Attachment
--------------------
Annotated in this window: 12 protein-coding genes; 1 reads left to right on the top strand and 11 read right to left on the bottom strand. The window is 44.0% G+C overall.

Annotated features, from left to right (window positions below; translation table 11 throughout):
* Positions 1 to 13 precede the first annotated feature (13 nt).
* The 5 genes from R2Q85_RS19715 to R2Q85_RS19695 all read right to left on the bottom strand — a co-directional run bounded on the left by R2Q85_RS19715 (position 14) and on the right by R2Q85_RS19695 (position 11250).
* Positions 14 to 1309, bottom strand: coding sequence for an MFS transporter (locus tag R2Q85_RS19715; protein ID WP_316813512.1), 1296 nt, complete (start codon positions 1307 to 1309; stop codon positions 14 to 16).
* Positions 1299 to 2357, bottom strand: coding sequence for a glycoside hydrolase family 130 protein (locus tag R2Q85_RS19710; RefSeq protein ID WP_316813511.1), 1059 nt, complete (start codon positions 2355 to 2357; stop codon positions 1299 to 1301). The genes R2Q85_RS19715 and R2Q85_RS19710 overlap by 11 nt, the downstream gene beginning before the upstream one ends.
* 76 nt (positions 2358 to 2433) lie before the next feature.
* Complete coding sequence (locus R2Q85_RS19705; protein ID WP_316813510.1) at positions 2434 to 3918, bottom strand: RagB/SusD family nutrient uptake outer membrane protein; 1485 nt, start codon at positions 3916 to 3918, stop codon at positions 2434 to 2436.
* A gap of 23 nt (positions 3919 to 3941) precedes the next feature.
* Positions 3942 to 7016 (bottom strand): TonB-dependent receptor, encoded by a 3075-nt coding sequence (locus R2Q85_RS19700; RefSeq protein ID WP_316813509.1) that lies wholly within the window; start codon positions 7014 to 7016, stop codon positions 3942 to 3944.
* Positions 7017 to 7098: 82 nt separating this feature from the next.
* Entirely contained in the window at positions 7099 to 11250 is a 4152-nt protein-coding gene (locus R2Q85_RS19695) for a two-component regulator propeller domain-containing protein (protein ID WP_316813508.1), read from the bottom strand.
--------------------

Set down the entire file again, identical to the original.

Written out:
Annotated in this window: 12 protein-coding genes; 1 reads left to right on the top strand and 11 read right to left on the bottom strand. The window is 44.0% G+C overall.

Annotated features, from left to right (window positions below; translation table 11 throughout):
* Positions 1 to 13 precede the first annotated feature (13 nt).
* The 5 genes from R2Q85_RS19715 to R2Q85_RS19695 all read right to left on the bottom strand — a co-directional run bounded on the left by R2Q85_RS19715 (position 14) and on the right by R2Q85_RS19695 (position 11250).
* Positions 14 to 1309, bottom strand: coding sequence for an MFS transporter (locus tag R2Q85_RS19715; protein ID WP_316813512.1), 1296 nt, complete (start codon positions 1307 to 1309; stop codon positions 14 to 16).
* Positions 1299 to 2357, bottom strand: coding sequence for a glycoside hydrolase family 130 protein (locus tag R2Q85_RS19710; RefSeq protein ID WP_316813511.1), 1059 nt, complete (start codon positions 2355 to 2357; stop codon positions 1299 to 1301). The genes R2Q85_RS19715 and R2Q85_RS19710 overlap by 11 nt, the downstream gene beginning before the upstream one ends.
* 76 nt (positions 2358 to 2433) lie before the next feature.
* Complete coding sequence (locus R2Q85_RS19705; protein ID WP_316813510.1) at positions 2434 to 3918, bottom strand: RagB/SusD family nutrient uptake outer membrane protein; 1485 nt, start codon at positions 3916 to 3918, stop codon at positions 2434 to 2436.
* A gap of 23 nt (positions 3919 to 3941) precedes the next feature.
* Positions 3942 to 7016 (bottom strand): TonB-dependent receptor, encoded by a 3075-nt coding sequence (locus R2Q85_RS19700; RefSeq protein ID WP_316813509.1) that lies wholly within the window; start codon positions 7014 to 7016, stop codon positions 3942 to 3944.
* Positions 7017 to 7098: 82 nt separating this feature from the next.
* Entirely contained in the window at positions 7099 to 11250 is a 4152-nt protein-coding gene (locus R2Q85_RS19695) for a two-component regulator propeller domain-containing protein (protein ID WP_316813508.1), read from the bottom strand.